Attended local schools in Philadelphia.
Worked as an usher in Philadelphia, then in the box office of a Chicago
theater, and was later appointed as its cashier; also held jobs as a press
agent, agent for opera libretti, manager for road and vaudeville shows, as
salesman for Metro Pictures, and various positions in the import/export
aspect of the film business; 1923—came to Hollywood as west coast
manager for AGFA Films; 1925—founded the Pacific Title and Art
Studio, a business in which he later sold his interest;
1930—entered the cartoon business at the suggestion of Jack Warner
with whom he became associated; 1934–44—produced cartoons
for Warner Bros. and Vitaphone; 1944—sold out to Warner Bros.;
worked briefly as a producer for Columbia Pictures.
In Los Angeles, 26 December 1949.
World Encyclopedia of Cartoons , New York.
* * *
Leon Schlesinger was an important member of that group of east coast promoters, businessmen, and hustlers who transformed the American film business into a well-established, respectable, and profitable industry, with the American middle-class as its paying customers. After a number of different jobs at the margins of the industry, he found himself at the beginning of the sound era working in a field—title design—which was likely to be less lucrative now that a different kind of film was beginning to be produced. Fortunately for him, Schlesinger took friend Jack Warner's advice and became involved in animation, then a relatively new field just beginning to establish its wares—first and most important the musical cartoon—as an essential item on the theatrical bill.
Schlesinger himself was a somewhat rough customer. A devotee of racetracks and an ardent gambler, he was also interested in sports, particularly deep-sea angling, at which he excelled. Though Disney had established the popularity of animation and pioneered the methods by which a successful animation studio could be run, Schlesinger was anything but an imitator of either the Disney style, with its often saccharine appeal, or management technique; he ran his studio in a loose, good-natured, and flexible style that nurtured the talents of artists who probably would not have been happy under Disney's authoritarian rule. The Looney Tunes and Merrie Melodies cartoons he produced for Warner Bros. and others were distinctly more adult in flavor than those done by Disney. The wisecracking, often sophisticated humor of Bugs Bunny and Daffy Duck, two series which began under his direction, owe much to Schlesinger's personal style and taste. Even if he was seldom involved directly in the production of cartoons, unlike Disney, who exercised a firmer hand, Schlesinger was smart to hire and nurture the careers of artists who were able to tap into the national popular taste for almost twenty years. These included Hugh Harman, Rudolph Ising, Fritz Freleng, Bob Clampett, Robert McKimson, Tex Avery, Frank Tashlin, and Chuck Jones, all of whom were greatly influential on the development of animation in America (Tashlin even went on to become a director of note in "live" productions). Not all his projects enjoyed the success of the Looney Tunes and Merrie Melodies series; the Buddy's Show Boat series for Vitaphone was less popular.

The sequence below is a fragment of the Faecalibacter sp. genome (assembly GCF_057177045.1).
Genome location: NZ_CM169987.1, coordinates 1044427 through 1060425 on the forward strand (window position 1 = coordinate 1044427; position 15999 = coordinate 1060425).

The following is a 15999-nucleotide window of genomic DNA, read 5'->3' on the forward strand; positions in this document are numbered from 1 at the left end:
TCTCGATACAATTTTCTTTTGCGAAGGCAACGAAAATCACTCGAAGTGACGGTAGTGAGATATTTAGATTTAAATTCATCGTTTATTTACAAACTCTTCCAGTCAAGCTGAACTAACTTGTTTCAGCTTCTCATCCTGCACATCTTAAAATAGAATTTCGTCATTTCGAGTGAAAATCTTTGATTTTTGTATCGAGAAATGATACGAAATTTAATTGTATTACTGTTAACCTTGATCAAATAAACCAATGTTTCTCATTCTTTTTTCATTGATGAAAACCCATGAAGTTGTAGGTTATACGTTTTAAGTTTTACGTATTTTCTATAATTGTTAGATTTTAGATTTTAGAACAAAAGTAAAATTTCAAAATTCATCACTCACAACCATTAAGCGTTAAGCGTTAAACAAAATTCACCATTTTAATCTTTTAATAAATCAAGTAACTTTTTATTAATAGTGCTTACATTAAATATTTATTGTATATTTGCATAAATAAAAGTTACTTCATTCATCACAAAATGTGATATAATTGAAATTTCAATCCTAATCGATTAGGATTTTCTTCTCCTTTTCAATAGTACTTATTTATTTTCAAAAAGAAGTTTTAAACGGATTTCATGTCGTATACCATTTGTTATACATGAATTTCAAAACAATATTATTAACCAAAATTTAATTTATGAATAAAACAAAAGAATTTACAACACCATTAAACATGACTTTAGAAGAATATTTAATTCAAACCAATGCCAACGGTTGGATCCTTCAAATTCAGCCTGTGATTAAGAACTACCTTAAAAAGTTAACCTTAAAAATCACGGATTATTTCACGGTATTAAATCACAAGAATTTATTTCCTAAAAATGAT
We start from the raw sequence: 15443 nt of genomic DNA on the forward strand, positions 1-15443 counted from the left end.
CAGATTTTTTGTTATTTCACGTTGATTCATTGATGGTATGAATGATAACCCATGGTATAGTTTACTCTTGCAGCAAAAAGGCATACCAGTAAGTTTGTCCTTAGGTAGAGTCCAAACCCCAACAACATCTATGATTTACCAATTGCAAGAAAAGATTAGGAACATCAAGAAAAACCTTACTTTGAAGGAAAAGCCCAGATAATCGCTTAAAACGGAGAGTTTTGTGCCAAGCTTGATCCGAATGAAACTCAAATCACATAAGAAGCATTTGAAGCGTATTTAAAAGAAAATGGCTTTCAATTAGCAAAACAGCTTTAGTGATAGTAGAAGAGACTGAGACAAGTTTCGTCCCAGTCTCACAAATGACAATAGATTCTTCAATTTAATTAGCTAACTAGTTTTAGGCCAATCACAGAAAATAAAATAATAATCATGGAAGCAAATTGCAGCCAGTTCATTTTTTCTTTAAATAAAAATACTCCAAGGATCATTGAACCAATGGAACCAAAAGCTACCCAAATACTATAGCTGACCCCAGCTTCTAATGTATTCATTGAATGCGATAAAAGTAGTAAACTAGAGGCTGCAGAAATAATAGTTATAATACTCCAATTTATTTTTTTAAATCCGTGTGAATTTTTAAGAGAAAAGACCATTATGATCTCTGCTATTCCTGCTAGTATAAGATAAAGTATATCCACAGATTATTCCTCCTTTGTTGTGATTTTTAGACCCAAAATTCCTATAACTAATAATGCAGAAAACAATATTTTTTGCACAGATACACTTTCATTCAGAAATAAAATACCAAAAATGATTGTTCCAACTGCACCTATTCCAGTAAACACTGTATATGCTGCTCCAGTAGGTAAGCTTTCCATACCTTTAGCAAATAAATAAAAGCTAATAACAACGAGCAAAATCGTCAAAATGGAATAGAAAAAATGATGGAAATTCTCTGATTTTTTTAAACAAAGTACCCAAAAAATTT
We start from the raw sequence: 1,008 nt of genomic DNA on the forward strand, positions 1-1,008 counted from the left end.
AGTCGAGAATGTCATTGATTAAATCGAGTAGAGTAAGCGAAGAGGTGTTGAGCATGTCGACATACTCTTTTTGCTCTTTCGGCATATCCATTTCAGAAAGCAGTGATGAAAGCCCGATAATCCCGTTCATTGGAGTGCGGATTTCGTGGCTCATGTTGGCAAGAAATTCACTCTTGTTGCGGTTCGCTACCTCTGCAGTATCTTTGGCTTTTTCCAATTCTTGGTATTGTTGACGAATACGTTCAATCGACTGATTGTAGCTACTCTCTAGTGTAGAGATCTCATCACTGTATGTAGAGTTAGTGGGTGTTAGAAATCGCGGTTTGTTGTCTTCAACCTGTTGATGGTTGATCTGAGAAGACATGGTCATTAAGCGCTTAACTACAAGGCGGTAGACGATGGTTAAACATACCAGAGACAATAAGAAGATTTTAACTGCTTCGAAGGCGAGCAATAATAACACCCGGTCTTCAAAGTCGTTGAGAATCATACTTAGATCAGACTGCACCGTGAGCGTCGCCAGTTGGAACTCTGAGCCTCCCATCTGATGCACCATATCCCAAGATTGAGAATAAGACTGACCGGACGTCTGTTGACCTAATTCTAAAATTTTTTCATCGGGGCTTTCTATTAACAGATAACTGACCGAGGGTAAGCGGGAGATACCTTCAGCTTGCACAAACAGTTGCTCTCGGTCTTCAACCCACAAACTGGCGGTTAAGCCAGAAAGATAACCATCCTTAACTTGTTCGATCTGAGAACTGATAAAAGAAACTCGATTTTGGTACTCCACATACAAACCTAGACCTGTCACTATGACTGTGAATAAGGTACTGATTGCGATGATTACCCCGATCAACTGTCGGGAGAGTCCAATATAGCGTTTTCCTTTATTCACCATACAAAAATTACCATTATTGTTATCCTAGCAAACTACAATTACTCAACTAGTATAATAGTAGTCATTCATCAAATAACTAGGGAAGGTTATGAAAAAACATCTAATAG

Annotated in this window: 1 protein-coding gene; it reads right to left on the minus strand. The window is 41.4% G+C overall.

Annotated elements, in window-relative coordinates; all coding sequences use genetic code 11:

But, even though he was never quite the creative equal of Disney, who molded his productions much more in the image of his own taste and obsessions and pushed for prestige projects such as Fantasia , Schlesinger must be credited with having exercised an important and formative influence on screen animated comedy.
—R. Barton Palmer